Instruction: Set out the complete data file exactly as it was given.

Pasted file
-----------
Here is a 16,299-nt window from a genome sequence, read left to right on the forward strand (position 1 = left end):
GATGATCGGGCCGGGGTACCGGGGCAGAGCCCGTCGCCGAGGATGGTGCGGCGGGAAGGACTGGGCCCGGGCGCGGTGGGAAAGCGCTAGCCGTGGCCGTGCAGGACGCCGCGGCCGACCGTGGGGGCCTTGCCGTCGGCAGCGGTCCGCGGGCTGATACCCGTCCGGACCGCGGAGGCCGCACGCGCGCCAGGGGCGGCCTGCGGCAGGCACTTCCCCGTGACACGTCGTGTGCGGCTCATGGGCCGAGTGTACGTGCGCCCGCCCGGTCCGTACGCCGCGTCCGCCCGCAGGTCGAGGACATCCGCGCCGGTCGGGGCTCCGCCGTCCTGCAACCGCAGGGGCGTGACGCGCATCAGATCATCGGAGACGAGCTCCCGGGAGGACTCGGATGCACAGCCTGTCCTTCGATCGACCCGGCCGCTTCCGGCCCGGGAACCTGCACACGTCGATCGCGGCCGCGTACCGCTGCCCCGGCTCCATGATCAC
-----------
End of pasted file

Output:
Here is a 16,299-nt window from a genome sequence, read left to right on the forward strand (position 1 = left end):
GATGATCGGGCCGGGGTACCGGGGCAGAGCCCGTCGCCGAGGATGGTGCGGCGGGAAGGACTGGGCCCGGGCGCGGTGGGAAAGCGCTAGCCGTGGCCGTGCAGGACGCCGCGGCCGACCGTGGGGGCCTTGCCGTCGGCAGCGGTCCGCGGGCTGATACCCGTCCGGACCGCGGAGGCCGCACGCGCGCCAGGGGCGGCCTGCGGCAGGCACTTCCCCGTGACACGTCGTGTGCGGCTCATGGGCCGAGTGTACGTGCGCCCGCCCGGTCCGTACGCCGCGTCCGCCCGCAGGTCGAGGACATCCGCGCCGGTCGGGGCTCCGCCGTCCTGCAACCGCAGGGGCGTGACGCGCATCAGATCATCGGAGACGAGCTCCCGGGAGGACTCGGATGCACAGCCTGTCCTTCGATCGACCCGGCCGCTTCCGGCCCGGGAACCTGCACACGTCGATCGCGGCCGCGTACCGCTGCCCCGGCTCCATGATCAC